To the ancients, the Nile was a god to be venerated, as was the Rhine, an infinite source of European myths, or the Amazonian forest, the mother of forests. Throughout the world, nature was the abode of the divinities that gave the forest, the desert or the mountains a personality which commanded worship and respect. The Earth had a soul. To find that soul again, to give it new life, that is the essence of Rio.
ENOUGH!! Let’s switch now to:
Our aim at the United Nations is to promote peace, interfaith dialogue, and respect for environment. The United Nations is committed to these goals. We are privileged to share with all United Nations’ message of peace, brotherhood and respect for environment.
International Mahavira Jain Mission seeks to promote understanding and practice of Ahimsa (non-violence) and Anekaantvad (multiplicity of viewpoint). Ahimsa involves respect for all living beings. Anekaantvad means that perception depends on standpoint. It implies that no one has a monopoly on truth. In its practical context, Ahimsa includes preservation of the environment and protection of all forms of life, and the active promotion of global peace. These core principles of our organization help in actively promoting the important goals of the United Nations. [...]
In 1992, Guruji, as he was lovingly called, was at the forefront of the Sacred Earth Gathering at the United Nations Earth Summit held at Rio De Janerio. He played a significant role in causing the Sacred Earth Gathering to declare that “we believe in the sanctity of all life and life forms” and that the “universe was sacred” and must be protected for the benefit of all living creatures, not just humans. Over the years, the IMJM has continued to actively promote and support movements for the preservation of the environment and world peace.
Guruji was the first Jain monk to leave the shores of India and to use mechanical transportation while continuing to remain a Jain monk. [...]
In spite of his public profile, Guruji‘s own practices of meditation and yoga and worship required seclusion. Guruji did a lot of meditation and sadhna in seclusion over long period of time and had his own experiences to base his spiritual teachings on. Guruji’s own teachings were mostly practical in that he taught chanting of mantras and pranayam and meditation. He established Kundalini Science Centre in 1977. He conducted countless seminars and sessions devoted to the practice of yoga. His lectures over these years were also related to yoga and meditation. Guruji was not departing from the Jain teachings in as much as Lord Parshwanath, the twenty-third Tirthankar himself followed the Yogik path. Guruji’s Song of the Soul was published in 1986. In this publication, Guruji sets out a practical manual for harnessing the power of sound through the Mantras and the Root Sounds and explains the powers of the latent Kundalini.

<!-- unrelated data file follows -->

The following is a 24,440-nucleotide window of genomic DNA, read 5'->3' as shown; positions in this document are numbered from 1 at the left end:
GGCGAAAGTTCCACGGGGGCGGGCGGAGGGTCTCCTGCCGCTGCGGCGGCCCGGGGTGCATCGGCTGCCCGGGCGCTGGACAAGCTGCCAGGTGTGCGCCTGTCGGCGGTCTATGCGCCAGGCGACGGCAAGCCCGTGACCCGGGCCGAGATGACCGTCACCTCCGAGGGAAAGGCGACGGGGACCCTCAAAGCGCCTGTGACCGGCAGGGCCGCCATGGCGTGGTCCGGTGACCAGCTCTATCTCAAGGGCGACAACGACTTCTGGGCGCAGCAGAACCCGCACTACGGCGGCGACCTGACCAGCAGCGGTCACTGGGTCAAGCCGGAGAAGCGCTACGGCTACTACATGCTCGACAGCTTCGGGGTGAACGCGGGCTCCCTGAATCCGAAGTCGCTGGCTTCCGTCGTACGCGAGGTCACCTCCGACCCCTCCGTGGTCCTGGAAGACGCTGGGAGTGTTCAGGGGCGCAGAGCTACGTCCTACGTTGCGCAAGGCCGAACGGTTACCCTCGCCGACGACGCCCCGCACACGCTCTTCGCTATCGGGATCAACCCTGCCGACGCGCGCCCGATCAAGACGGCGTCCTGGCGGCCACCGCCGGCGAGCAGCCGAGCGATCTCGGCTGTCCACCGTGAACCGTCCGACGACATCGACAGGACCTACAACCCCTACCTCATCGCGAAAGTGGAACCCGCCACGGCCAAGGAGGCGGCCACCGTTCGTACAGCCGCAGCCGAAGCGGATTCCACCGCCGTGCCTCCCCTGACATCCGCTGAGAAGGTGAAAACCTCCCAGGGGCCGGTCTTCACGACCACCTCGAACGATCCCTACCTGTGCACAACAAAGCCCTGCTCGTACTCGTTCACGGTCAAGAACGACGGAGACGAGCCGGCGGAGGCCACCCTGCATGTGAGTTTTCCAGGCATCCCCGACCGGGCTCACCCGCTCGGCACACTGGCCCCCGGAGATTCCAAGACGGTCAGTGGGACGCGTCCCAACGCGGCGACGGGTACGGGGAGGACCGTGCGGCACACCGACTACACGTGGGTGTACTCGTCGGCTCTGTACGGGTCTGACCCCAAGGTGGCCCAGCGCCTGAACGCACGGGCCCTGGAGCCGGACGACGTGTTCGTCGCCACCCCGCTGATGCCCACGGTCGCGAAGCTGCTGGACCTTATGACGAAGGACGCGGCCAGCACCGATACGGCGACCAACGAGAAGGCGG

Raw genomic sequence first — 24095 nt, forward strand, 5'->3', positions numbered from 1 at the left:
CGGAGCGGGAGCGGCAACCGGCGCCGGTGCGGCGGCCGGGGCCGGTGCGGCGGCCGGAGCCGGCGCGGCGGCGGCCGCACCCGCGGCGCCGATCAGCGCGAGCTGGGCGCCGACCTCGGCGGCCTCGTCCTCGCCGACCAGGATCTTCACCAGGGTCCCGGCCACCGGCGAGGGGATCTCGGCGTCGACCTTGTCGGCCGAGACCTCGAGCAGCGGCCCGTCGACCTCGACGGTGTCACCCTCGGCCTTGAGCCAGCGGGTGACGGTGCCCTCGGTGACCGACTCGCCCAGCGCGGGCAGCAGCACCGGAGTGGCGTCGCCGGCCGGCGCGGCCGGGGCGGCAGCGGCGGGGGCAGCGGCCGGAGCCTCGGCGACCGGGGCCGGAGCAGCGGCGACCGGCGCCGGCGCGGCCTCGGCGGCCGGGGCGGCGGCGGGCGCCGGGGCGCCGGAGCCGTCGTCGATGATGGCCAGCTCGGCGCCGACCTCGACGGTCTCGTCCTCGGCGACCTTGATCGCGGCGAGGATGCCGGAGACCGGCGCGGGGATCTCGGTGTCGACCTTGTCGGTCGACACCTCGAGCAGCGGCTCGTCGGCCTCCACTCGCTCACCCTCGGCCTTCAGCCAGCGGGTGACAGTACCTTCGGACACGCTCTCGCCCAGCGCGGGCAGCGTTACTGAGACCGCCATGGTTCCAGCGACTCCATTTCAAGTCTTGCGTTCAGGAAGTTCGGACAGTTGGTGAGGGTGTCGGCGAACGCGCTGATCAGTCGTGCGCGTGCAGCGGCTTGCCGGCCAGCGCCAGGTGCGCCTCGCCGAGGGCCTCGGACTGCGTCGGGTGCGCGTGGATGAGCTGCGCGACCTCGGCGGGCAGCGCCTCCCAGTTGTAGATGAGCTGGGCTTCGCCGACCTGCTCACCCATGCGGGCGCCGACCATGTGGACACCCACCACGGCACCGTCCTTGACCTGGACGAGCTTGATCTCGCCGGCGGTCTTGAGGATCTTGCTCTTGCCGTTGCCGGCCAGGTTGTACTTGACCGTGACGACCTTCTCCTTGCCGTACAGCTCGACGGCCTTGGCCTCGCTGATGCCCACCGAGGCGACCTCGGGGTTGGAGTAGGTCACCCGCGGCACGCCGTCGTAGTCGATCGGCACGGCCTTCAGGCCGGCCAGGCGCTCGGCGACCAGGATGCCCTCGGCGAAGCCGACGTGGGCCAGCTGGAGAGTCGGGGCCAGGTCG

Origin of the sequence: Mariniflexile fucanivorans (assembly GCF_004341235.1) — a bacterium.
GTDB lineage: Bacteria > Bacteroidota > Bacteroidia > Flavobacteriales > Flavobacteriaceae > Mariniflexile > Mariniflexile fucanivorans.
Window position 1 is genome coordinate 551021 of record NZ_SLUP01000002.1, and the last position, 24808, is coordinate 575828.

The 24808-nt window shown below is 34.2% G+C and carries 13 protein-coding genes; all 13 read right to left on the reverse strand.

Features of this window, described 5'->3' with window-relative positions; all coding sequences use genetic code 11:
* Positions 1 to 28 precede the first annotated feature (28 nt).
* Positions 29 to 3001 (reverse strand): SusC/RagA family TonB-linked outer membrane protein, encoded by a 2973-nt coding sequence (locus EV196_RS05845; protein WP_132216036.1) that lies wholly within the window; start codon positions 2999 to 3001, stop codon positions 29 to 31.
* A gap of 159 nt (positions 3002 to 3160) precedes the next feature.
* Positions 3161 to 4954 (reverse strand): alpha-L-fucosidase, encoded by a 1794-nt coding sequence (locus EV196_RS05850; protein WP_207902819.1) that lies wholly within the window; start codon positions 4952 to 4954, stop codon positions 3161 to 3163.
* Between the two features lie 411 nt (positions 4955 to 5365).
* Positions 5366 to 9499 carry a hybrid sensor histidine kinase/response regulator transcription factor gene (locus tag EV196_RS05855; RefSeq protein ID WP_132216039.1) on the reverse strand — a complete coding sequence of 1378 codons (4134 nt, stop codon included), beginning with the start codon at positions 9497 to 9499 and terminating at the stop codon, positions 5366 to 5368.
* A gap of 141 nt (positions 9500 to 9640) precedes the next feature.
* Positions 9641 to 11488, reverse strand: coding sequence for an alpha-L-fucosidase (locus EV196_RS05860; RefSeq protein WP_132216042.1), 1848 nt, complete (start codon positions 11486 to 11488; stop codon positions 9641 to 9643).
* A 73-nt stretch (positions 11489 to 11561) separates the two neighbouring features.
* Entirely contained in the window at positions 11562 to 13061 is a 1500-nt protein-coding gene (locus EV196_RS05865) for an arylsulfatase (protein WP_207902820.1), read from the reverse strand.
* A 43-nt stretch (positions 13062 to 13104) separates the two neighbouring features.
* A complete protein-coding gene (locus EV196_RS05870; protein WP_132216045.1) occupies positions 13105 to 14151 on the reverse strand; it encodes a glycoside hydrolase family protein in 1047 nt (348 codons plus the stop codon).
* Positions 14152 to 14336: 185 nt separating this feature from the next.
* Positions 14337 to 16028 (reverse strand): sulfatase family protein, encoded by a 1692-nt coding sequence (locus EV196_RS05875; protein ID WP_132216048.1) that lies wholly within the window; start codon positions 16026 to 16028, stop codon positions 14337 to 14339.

The planet earth is in peril as never before. With arrogance and presumption, humankind has disobeyed the laws of the Creator which are manifest in the divine natural order.
The crisis is global. It transcends all national, religious, cultural, social, political, and economic boundaries. The ecological crisis is a symptom of the spiritual crisis of the human being, arising from ignorance [greed, lack of caring, and human weakness]. Brackets indicate that consensus was not reached on this wording.-?
The responsibility of each human being today is to choose between the forces of darkness and the force of light. We must therefore transform our attitudes and values, and adopt a renewed respect for the superior law of Divine Nature. Alternative reading: “the superior law of the Divine manifest in nature and the created order.”
Nature does not depend on human beings and their technology. It is human beings who depend on nature for survival. Individuals and governments need to evolve “Earth Ethics” with a deeply spiritual orientation or the earth will be cleansed [of all destructive forces].
We believe that the universe is sacred because all is one. We believe in the sanctity and the integrity of all life and lifeforms. We affirm the principles of peace and nonviolence in governing human behavior towards one another and all life.
We view ecological disruption as violent intervention into the web of life. Genetic engineering threatens the very fabric of life. We urge governments, scientists, and industry to refrain from rushing blindly into genetic manipulation.
We call upon all political leaders to keep a spiritual perspective when making decisions. All leaders must recognize the consequences of their actions for the coming generations.
We call upon our educators to motivate the people towards harmony with nature and peaceful coexistence with all living beings. Our youth and children must be prepared to assume their responsibilities as citizens of tomorrow’s world.